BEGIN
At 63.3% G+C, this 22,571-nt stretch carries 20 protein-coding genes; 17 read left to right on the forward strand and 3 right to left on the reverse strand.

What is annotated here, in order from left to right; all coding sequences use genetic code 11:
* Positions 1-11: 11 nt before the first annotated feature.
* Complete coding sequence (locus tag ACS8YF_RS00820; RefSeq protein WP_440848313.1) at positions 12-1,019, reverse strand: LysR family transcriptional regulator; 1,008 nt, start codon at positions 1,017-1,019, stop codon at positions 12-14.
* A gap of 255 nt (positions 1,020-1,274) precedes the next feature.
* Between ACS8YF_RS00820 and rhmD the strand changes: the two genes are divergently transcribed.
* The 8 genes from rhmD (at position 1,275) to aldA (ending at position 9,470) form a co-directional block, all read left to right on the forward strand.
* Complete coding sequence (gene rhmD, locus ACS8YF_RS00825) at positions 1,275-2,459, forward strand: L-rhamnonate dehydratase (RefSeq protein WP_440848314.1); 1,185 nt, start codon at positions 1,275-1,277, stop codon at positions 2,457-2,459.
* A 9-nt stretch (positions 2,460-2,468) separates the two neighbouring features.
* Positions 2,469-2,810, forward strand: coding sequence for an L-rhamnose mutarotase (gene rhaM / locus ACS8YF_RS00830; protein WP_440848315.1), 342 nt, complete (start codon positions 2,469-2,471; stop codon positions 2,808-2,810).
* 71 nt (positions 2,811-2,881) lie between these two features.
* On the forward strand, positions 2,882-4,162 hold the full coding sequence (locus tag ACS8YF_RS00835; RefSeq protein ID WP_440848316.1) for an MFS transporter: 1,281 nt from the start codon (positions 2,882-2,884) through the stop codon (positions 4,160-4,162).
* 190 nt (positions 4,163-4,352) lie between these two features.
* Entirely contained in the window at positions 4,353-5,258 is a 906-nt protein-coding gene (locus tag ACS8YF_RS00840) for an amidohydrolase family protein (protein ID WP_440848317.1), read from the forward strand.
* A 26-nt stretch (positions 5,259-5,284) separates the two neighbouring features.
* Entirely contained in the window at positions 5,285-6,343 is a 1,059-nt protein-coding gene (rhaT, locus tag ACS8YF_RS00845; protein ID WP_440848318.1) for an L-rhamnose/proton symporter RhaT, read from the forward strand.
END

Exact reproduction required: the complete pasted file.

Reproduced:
At 63.3% G+C, this 22,571-nt stretch carries 20 protein-coding genes; 17 read left to right on the forward strand and 3 right to left on the reverse strand.

What is annotated here, in order from left to right; all coding sequences use genetic code 11:
* Positions 1-11: 11 nt before the first annotated feature.
* Complete coding sequence (locus tag ACS8YF_RS00820; RefSeq protein WP_440848313.1) at positions 12-1,019, reverse strand: LysR family transcriptional regulator; 1,008 nt, start codon at positions 1,017-1,019, stop codon at positions 12-14.
* A gap of 255 nt (positions 1,020-1,274) precedes the next feature.
* Between ACS8YF_RS00820 and rhmD the strand changes: the two genes are divergently transcribed.
* The 8 genes from rhmD (at position 1,275) to aldA (ending at position 9,470) form a co-directional block, all read left to right on the forward strand.
* Complete coding sequence (gene rhmD, locus ACS8YF_RS00825) at positions 1,275-2,459, forward strand: L-rhamnonate dehydratase (RefSeq protein WP_440848314.1); 1,185 nt, start codon at positions 1,275-1,277, stop codon at positions 2,457-2,459.
* A 9-nt stretch (positions 2,460-2,468) separates the two neighbouring features.
* Positions 2,469-2,810, forward strand: coding sequence for an L-rhamnose mutarotase (gene rhaM / locus ACS8YF_RS00830; protein WP_440848315.1), 342 nt, complete (start codon positions 2,469-2,471; stop codon positions 2,808-2,810).
* 71 nt (positions 2,811-2,881) lie between these two features.
* On the forward strand, positions 2,882-4,162 hold the full coding sequence (locus tag ACS8YF_RS00835; RefSeq protein ID WP_440848316.1) for an MFS transporter: 1,281 nt from the start codon (positions 2,882-2,884) through the stop codon (positions 4,160-4,162).
* 190 nt (positions 4,163-4,352) lie between these two features.
* Entirely contained in the window at positions 4,353-5,258 is a 906-nt protein-coding gene (locus tag ACS8YF_RS00840) for an amidohydrolase family protein (protein ID WP_440848317.1), read from the forward strand.
* A 26-nt stretch (positions 5,259-5,284) separates the two neighbouring features.
* Entirely contained in the window at positions 5,285-6,343 is a 1,059-nt protein-coding gene (rhaT, locus tag ACS8YF_RS00845; protein ID WP_440848318.1) for an L-rhamnose/proton symporter RhaT, read from the forward strand.